An artificial intelligence (AI) system on Thursday defeated a U.S. Air Force (USAF) F-16 pilot by scoring five straight victories in a simulated virtual dogfighting event hosted by the Defense Advanced Research Projects Agency (DARPA).
The U.S. military’s AlphaDogfight Trials sought to demonstrate the “feasibility of developing effective, intelligent autonomous agents capable of defeating adversary aircraft in a dogfight.”
Developed by defence contractor Heron Systems, the winning AI named Falcon defeated a human pilot with the callsign ‘Banger’ – a District of Columbia Air National Guard pilot and recent Air Force Weapons School F-16 Weapons Instructor Course graduate with over 2,000 hours of experiencing flying F-16s – by winning 5-0 in one-on-one virtual combat.
Before facing off against a human opponent, Falcon defeated other AI opponents from seven other teams, including Aurora Flight Sciences, EpiSys Science, Georgia Tech Research Institute, Lockheed Martin, Perspecta Labs, PhysicsAI and SoarTech.
“We’ve gotten an opportunity to watch AI come of age [against] a very credible adversary in the human pilot,” said Col. Dan Javorsek, Program Manager in DARPA’s Strategic Technology Office.
“The AlphaDogfight Trials is all about increasing trust in AI. If the champion AI earns the respect of an F-16 pilot, we’ll have come one step closer to achieving effective human-machine teaming in air combat.”
The Heron aircraft depends on a technique called deep reinforcement learning, which allows the program to repeatedly test-run multiple solutions to a given problem and study what works and what doesn’t.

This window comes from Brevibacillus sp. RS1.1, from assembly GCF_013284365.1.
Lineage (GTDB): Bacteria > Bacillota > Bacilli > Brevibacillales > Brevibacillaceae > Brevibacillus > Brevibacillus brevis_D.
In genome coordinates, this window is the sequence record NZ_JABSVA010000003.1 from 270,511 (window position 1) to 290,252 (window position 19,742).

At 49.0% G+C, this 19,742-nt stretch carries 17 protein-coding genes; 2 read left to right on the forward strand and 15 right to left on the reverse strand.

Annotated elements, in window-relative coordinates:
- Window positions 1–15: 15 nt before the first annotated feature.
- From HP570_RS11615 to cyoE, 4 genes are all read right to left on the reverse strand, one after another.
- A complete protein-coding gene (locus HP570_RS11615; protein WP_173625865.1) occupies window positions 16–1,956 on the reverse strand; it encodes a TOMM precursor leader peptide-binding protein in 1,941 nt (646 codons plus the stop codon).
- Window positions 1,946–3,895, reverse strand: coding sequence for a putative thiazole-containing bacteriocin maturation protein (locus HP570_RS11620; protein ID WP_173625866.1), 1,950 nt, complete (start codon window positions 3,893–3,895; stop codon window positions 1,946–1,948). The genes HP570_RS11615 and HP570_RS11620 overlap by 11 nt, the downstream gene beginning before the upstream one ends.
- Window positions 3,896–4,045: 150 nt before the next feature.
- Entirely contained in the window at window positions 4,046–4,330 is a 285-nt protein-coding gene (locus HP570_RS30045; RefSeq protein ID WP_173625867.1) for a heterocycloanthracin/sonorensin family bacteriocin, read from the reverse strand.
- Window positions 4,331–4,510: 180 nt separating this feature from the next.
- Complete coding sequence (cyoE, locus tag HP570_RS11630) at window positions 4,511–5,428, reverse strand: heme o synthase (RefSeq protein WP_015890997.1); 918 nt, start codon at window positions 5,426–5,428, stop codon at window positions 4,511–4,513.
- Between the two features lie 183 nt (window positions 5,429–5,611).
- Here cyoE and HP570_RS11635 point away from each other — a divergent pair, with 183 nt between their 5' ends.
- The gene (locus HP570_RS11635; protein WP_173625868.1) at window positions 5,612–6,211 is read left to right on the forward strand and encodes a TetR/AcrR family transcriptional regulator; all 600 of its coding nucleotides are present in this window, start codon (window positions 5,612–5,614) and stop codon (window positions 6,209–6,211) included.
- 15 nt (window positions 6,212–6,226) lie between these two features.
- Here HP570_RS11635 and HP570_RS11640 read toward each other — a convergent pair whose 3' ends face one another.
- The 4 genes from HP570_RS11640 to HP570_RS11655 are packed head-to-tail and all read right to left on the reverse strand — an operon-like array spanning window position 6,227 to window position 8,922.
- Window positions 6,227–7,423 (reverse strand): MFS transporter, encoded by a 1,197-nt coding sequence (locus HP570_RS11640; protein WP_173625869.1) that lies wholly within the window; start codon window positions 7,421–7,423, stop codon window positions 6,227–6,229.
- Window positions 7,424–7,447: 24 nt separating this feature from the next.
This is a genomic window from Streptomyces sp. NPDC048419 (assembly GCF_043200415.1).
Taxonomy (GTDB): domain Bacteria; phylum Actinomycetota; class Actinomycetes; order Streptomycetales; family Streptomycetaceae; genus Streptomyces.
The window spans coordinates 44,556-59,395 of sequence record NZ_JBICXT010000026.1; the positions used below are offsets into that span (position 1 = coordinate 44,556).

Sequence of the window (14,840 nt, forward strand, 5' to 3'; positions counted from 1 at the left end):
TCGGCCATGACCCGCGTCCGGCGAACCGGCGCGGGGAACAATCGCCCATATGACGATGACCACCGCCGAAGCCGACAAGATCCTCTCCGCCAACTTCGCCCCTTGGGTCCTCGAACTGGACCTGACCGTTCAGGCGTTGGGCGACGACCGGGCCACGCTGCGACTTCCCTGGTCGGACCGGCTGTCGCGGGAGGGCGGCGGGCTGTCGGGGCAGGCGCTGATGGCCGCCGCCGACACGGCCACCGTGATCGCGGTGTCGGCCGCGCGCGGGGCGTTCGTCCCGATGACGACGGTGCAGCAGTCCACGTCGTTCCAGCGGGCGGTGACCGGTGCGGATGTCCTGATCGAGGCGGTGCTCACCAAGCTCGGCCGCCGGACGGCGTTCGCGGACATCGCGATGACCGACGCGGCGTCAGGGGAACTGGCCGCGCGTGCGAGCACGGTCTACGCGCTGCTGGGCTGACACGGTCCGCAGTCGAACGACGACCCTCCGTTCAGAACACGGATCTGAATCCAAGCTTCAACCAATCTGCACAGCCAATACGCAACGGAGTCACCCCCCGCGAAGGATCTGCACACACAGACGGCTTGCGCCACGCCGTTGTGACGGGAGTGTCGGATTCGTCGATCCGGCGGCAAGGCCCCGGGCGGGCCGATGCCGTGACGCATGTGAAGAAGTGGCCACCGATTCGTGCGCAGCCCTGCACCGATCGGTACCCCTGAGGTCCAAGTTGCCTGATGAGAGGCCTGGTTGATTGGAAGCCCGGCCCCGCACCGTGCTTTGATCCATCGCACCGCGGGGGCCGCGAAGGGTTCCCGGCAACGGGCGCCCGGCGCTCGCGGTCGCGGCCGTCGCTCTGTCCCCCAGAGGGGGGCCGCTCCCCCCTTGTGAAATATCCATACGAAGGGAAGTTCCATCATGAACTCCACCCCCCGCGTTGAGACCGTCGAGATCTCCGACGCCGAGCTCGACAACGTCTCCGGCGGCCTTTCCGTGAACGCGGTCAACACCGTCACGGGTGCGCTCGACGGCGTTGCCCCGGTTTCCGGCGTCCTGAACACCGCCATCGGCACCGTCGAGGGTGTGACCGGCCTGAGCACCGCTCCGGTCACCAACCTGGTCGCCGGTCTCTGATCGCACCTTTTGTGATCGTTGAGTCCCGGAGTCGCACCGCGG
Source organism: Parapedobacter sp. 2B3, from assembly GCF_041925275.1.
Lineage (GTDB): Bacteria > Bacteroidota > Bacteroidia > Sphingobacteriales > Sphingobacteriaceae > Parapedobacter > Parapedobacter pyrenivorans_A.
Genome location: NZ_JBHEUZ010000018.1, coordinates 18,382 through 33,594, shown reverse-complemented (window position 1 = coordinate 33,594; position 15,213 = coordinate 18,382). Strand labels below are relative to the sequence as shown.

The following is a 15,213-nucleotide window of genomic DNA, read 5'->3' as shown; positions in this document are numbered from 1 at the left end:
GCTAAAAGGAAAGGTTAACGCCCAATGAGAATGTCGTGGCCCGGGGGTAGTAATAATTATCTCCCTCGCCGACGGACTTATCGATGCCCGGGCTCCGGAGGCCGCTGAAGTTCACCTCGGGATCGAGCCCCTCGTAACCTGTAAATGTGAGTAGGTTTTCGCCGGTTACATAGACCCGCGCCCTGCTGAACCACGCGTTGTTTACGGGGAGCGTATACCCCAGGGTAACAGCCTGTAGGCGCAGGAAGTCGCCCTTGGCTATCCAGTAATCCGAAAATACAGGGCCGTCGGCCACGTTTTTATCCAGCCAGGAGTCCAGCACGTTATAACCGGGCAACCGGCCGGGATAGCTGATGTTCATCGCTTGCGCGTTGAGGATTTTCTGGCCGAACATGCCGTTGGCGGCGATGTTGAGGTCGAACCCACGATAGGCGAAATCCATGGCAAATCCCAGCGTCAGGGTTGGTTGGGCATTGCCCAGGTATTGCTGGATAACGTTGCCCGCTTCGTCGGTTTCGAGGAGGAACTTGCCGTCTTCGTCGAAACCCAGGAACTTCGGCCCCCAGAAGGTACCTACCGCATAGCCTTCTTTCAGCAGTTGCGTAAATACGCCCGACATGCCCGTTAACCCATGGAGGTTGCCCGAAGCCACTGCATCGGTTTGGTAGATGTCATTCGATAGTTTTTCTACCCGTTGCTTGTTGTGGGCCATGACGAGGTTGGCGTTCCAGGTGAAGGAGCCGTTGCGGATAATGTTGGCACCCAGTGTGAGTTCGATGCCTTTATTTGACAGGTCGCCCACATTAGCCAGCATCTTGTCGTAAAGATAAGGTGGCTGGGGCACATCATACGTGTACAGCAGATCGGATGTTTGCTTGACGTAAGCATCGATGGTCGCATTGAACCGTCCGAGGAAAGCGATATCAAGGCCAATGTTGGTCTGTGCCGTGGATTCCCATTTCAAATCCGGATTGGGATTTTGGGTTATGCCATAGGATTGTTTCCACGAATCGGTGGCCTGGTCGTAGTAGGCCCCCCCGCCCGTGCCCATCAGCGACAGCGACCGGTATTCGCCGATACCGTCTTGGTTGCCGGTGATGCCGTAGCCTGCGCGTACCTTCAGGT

The twisting methods adopted by the AI pilot made it difficult for Banger to match Falcon. After getting shot down the first four times, Banger hit speeds over 500 mph and then dropped the jet down to 13,000 feet. However, the F-16 pilot was unable to score a single hit due to the AI algorithm’s “superhuman aiming ability.”
Talking about the fight, the human pilot said, “Some of the rules and constraints that we normally apply to our human training environment weren’t there. So you saw the AI maneuvering to a position of advantage where it was able to use its more refined aiming technique with perfect information… Outside of that, it was very similar to what we see in our ordinary training in [simulators]”.
He also acknowledged the potential he saw in the AI’s algorithms. “If I were to walk away from today saying I don’t trust the AI’s ability to perform fine motor movement and achieve kills, I’d have a lack of integrity”, he added.
DARPA plans to convert the lessons from the AlphaDogfight Trials to the real world.
“There’s a long way to go. This was a far cry from going out in an F-16 and flying actual [basic fighter maneuvers],” Justin Mock of DARPA said. “But I think we made a really large step, a giant leap if you will, in the direction we’re going.”